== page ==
Surfer 3D Surface Map - Topography

Topography at the end of 2011; Modeling done by ARGE Phoenix using Surfer.

Voxler is used to display the waste type and waste concentration from data collected between the surface and bottom layers. The distances between the surface and bottom can span up to 17 meters apart. In the below Voxler image, the transparent surface layer is overlaid with contour lines to display the landfill’s terrain while also displaying the chemical types and concentrations below.

Voxler Contour Lines Voxler Concentrations Map

This image, created in Voxler, details the Kölliken hazardous waste landfill’s terrain along with chemical types and concentrations.

The concentration of manganese in the site from a bird’s eye view. For the full views, click here.

For more information, visit the Surfer and Voxler webpages.

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01 December 2015
Surfer
Real Life Applications

We recently received an update on the case of the missing diver. The blog has been rewritten to reflect this new information.

November 20, 2011 - Four recreational divers went looking for wreckages at the bottom of De Nieuwe Meer in Amsterdam, Netherlands, an approximately 30 meter deep lake. The group split into two pairs and set out on their adventure. They were well-equipped and all wore full face diving masks.

Around 11:30 AM, an emergency call was made by the diving group to report a fellow diver was missing. The woman diver, who was paired up with the missing 55 year old man from Amstelveen, reported looking back for him, but all she could see was a cloud of sediment. The two had just climbed over a 6 foot cooling water pipe. They were aware of the pipe, which was used to suck up water from the lake to cool several city buildings, as they had crossed it during previous dives. Her diving partner never surfaced.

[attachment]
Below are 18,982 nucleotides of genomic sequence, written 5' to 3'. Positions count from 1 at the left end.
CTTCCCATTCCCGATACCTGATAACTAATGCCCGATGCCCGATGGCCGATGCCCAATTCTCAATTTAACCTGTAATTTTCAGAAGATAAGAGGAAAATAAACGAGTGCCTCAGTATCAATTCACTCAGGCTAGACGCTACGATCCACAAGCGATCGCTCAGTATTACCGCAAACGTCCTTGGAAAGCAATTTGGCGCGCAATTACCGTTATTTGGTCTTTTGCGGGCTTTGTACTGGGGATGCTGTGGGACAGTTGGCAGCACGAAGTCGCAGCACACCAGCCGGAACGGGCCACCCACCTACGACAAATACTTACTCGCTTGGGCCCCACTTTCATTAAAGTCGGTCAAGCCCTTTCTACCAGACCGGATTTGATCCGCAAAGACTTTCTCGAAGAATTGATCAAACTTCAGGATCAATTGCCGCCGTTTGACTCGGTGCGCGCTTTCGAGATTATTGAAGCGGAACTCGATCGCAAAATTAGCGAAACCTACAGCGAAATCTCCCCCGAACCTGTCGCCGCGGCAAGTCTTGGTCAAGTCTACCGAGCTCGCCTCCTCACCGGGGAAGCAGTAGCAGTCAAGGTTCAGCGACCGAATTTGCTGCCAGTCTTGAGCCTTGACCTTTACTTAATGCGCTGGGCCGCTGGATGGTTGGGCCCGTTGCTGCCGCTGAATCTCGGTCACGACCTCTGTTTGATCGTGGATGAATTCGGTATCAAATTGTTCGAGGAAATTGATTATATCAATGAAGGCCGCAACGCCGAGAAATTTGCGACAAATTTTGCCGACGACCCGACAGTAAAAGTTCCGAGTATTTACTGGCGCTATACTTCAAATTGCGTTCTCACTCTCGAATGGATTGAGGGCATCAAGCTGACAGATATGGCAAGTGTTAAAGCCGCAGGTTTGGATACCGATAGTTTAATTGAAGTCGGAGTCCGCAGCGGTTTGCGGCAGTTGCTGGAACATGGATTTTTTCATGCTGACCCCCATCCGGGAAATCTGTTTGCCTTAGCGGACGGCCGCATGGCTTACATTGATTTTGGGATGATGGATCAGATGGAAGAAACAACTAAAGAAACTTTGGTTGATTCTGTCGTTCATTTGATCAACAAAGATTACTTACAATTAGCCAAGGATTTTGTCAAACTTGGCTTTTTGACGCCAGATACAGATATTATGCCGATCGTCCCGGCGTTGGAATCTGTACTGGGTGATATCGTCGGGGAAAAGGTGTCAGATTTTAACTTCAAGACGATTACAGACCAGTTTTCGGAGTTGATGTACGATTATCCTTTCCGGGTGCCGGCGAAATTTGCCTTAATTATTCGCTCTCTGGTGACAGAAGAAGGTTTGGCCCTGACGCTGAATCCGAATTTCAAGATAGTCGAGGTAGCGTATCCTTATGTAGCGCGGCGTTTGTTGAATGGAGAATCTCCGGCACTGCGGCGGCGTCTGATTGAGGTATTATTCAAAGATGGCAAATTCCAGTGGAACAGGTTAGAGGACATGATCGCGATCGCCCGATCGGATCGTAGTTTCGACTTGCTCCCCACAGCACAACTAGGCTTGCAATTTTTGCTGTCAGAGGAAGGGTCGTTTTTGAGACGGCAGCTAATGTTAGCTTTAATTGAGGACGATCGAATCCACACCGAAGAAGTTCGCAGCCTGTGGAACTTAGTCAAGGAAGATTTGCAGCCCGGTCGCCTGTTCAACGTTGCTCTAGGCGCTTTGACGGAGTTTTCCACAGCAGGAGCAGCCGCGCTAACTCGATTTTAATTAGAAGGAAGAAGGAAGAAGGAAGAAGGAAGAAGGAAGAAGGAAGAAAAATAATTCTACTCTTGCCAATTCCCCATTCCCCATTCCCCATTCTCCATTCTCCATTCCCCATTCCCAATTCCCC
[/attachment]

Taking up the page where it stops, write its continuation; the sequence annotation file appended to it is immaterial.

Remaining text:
Following the call, emergency responders arrived on scene including three different fire departments, the police, and ambulance service. The fire department immediately deployed divers and boats to locate the missing diver. Thereafter, the police deployed cadaver dogs who were trained to locate people beneath bodies of water.

Rescuers
Rescuers operating the sidescan SONAR. Picture from AT5.

According to Dutch protocol, the first hour a diver is missing, the "Golden Hour," is the most critical as chances are greater that the person will be found alive. Thereafter, chances of a lifesaving operation diminish. For this search and rescue, the Golden Hour was extended because the diver was wearing a full face diving mask, and his oxygen tank had approximately 3 hours of dive time. Even if the diver was found unconscious, the full face mask should prevent water from entering the lungs and should keep the oxygen flowing.